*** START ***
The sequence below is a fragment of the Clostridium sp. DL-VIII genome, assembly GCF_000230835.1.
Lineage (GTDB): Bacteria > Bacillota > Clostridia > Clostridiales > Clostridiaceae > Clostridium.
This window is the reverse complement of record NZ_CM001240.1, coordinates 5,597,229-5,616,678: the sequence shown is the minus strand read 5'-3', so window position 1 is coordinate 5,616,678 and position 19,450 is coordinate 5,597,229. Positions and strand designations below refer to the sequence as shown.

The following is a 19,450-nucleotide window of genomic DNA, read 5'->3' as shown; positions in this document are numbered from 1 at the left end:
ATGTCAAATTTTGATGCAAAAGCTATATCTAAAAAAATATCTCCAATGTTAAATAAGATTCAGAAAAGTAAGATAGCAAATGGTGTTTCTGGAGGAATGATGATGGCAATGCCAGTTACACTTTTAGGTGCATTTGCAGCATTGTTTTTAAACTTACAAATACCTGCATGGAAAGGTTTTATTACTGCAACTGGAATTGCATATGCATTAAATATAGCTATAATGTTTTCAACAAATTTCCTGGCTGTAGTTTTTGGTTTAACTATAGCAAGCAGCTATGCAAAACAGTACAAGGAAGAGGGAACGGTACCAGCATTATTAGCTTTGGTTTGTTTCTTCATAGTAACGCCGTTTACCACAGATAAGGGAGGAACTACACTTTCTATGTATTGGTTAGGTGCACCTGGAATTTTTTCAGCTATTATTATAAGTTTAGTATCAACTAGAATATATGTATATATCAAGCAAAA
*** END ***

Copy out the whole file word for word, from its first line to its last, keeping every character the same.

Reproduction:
The sequence below is a fragment of the Clostridium sp. DL-VIII genome, assembly GCF_000230835.1.
Lineage (GTDB): Bacteria > Bacillota > Clostridia > Clostridiales > Clostridiaceae > Clostridium.
This window is the reverse complement of record NZ_CM001240.1, coordinates 5,597,229-5,616,678: the sequence shown is the minus strand read 5'-3', so window position 1 is coordinate 5,616,678 and position 19,450 is coordinate 5,597,229. Positions and strand designations below refer to the sequence as shown.

The following is a 19,450-nucleotide window of genomic DNA, read 5'->3' as shown; positions in this document are numbered from 1 at the left end:
ATGTCAAATTTTGATGCAAAAGCTATATCTAAAAAAATATCTCCAATGTTAAATAAGATTCAGAAAAGTAAGATAGCAAATGGTGTTTCTGGAGGAATGATGATGGCAATGCCAGTTACACTTTTAGGTGCATTTGCAGCATTGTTTTTAAACTTACAAATACCTGCATGGAAAGGTTTTATTACTGCAACTGGAATTGCATATGCATTAAATATAGCTATAATGTTTTCAACAAATTTCCTGGCTGTAGTTTTTGGTTTAACTATAGCAAGCAGCTATGCAAAACAGTACAAGGAAGAGGGAACGGTACCAGCATTATTAGCTTTGGTTTGTTTCTTCATAGTAACGCCGTTTACCACAGATAAGGGAGGAACTACACTTTCTATGTATTGGTTAGGTGCACCTGGAATTTTTTCAGCTATTATTATAAGTTTAGTATCAACTAGAATATATGTATATATCAAGCAAAA